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In-App Payment Mechanisms Of Google And Apple

Clearly, both Google and Apple are using their duopolistic stranglehold over the mobile operating system market to dictate their terms. This is an unfair business practice that should not only be challenged but also undone.

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Apps are changing the world, enriching people’s lives, and enabling developers to innovate like never before. Both Apple and Google enthusiastically endorse this thinking and approach. Yet, they place their commercial gains ahead of any public interest in promoting startups and innovation.  

When the Competition Commission of India, the national anti-trust regulator received complaints about Google’s insistence on Google Pay and a 30 per cent commission on in-app payment mechanisms set up by developers, it ordered an investigation by the Director-General of the Competition Commission. 

In fact, it is Apple that should be considered for investigation first. All developers that use an iOS system have to necessarily use the in-app payment mechanism of Apple. Apple currently forbids apps from linking out to the web to offer an alternate payment system, outside of Apple's purview. Firstly, all fees/user-charges are moderated by Apple, then all fee changes are subject to approval from Apple and most significantly, Apple charges a 30 per cent commission on the sales. In fact, startups are most likely to begin with an operating loss as it were. To compound that with a 30 per cent commission is to bleed them – this practically demolishes any operating margin that a small developer may hope to retain – and leads them to early death. 

It is only recently that Apple has, under international pressure, introduced a scheme for Small Businesses under which they reduce the 30 per cent commission to 15 per cent. But there is a rider. This reduced commission is applicable only if the business revenues are within $1 million. After that, it is back to 30 per cent commission. 

Clearly, both Google and Apple are using their duopolistic stranglehold over the mobile operating system market to dictate their terms. This is an unfair business practice that should not only be challenged but also undone. 

The plea that is being taken by Apple and Google is that they provide advanced security to the payment system and therefore they are within their rights to charge a special commission. This is a flawed argument, because nobody is asking them to take responsibility for security of payment transactions – this technology is well developed and there are sophisticated models and foolproof techniques being deployed by frontline fintech companies. What is the guarantee that Google and Apple payment mechanisms are infallible?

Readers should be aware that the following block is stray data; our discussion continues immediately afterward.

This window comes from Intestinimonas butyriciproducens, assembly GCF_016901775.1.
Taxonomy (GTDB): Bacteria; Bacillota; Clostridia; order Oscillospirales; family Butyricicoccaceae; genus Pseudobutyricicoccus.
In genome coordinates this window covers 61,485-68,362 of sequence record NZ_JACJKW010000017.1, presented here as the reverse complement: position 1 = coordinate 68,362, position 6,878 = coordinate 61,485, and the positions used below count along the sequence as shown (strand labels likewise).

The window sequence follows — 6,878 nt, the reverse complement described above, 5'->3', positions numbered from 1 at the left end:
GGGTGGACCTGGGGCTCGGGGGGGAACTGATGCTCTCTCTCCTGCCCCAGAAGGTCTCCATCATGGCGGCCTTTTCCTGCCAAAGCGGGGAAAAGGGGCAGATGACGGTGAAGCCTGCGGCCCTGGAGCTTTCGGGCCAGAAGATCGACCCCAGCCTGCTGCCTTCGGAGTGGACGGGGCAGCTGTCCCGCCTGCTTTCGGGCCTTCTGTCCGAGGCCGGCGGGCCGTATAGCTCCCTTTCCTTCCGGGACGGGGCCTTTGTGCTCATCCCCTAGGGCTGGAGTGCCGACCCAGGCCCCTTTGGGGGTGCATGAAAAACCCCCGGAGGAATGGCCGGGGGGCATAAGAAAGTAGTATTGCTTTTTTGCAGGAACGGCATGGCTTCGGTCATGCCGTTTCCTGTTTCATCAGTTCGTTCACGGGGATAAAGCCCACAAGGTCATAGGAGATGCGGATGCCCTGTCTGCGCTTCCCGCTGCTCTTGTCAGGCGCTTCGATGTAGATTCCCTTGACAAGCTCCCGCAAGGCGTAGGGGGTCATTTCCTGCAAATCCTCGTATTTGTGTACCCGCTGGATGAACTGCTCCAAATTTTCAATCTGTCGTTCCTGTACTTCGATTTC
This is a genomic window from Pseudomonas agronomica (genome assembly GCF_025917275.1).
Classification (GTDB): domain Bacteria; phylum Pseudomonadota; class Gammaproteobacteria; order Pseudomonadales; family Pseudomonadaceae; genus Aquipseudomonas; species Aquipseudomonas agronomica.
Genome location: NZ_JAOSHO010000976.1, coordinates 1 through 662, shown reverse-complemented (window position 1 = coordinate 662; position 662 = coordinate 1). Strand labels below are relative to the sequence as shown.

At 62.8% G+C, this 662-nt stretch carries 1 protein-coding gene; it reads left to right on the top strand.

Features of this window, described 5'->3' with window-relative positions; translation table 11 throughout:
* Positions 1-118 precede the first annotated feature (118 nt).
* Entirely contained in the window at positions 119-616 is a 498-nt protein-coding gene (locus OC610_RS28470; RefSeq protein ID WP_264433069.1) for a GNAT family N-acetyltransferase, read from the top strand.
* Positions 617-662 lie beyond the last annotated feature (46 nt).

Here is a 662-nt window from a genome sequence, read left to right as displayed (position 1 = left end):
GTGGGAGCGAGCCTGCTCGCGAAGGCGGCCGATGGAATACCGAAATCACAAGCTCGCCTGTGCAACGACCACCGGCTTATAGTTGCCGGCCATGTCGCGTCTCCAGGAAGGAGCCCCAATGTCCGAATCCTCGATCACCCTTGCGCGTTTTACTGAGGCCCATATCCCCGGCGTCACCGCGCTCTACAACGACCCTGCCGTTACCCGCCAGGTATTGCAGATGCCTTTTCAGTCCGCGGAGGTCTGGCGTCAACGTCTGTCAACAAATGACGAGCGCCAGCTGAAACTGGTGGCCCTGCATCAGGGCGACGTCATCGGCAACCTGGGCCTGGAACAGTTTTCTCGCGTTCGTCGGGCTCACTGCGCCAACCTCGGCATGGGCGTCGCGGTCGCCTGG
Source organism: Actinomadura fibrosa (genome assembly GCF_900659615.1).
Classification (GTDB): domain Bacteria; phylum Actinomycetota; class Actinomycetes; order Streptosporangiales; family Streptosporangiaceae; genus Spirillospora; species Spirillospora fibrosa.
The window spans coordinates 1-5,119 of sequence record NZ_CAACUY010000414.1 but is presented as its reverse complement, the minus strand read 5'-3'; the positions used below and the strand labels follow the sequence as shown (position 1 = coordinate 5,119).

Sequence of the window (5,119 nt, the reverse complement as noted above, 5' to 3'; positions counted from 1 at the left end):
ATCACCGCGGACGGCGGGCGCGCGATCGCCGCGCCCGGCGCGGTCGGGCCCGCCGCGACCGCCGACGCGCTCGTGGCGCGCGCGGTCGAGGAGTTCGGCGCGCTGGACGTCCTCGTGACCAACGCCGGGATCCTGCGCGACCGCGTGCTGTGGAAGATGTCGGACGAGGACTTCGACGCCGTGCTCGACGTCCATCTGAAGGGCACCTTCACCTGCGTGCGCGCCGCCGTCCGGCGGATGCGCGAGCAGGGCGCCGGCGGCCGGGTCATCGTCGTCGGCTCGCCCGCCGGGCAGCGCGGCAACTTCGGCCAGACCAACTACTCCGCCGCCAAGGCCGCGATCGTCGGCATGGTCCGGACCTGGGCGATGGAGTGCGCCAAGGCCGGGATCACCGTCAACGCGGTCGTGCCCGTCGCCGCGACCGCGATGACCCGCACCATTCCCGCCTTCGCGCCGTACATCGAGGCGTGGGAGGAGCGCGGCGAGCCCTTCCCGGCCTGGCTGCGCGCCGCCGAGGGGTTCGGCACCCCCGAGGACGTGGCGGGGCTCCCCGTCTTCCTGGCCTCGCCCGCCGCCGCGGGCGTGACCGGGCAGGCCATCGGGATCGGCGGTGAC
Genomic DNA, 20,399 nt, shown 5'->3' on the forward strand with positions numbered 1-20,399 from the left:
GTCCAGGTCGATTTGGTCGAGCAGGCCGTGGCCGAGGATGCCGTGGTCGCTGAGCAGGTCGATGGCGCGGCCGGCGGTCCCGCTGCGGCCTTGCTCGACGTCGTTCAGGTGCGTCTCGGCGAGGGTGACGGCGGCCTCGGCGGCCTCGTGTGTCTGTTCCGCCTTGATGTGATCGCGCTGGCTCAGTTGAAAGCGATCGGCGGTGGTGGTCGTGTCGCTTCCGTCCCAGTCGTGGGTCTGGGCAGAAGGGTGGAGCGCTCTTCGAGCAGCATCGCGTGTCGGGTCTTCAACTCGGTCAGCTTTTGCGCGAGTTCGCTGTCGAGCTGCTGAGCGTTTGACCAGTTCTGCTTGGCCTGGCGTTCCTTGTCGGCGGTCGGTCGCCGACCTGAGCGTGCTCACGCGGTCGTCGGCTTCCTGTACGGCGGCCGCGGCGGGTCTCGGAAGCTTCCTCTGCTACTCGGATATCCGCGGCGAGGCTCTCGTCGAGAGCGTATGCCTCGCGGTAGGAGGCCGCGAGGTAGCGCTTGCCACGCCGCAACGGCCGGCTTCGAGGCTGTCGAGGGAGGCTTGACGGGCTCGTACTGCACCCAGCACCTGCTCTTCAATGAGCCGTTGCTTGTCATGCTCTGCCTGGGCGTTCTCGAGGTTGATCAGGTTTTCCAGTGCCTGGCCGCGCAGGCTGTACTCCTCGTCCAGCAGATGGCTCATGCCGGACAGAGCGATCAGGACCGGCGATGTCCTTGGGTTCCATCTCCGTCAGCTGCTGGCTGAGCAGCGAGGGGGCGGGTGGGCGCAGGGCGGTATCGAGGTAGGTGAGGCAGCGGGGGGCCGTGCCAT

Not surprisingly, in the United States a Federal Judge has issued a permanent injunction in the celebrated Epic v. Apple case, putting new restrictions on Apple’s App Store rules and bringing months of bitter legal jousting to a conclusion. Under the new order, Apple is restrained from prohibiting developers from including in their apps and their metadata buttons, external links, or other calls to action that direct customers to purchasing mechanisms, in addition to In-App Purchasing and communicating with customers through points of contact obtained voluntarily from customers through account registration within the app. In short, iOS apps must be allowed to direct users to payment options beyond those offered by Apple.  

The Competition Commission of India is believed to be harbouring the premise that since android systems command more than 85 per cent of the Indian mobile market, it is only Google that is exercising its dominant position. But even though Apple may have only a 10 per cent market share, in volume terms this turns out to be huge number of people. Most iOS users hold important positions and for their participation in any new app, it is especially important to carry it to productive and meaningful fruition.  

In that light, why shouldn’t Indian developers question and hope for the removal of a special Apple or Google tax? 

The author is a former Secretary Government of India 

Disclaimer: The views expressed in the article above are those of the authors' and do not necessarily represent or reflect the views of this publishing house. Unless otherwise noted, the author is writing in his/her personal capacity. They are not intended and should not be thought to represent official ideas, attitudes, or policies of any agency or institution.

Raghav Chandra

Former Secretary Government of India

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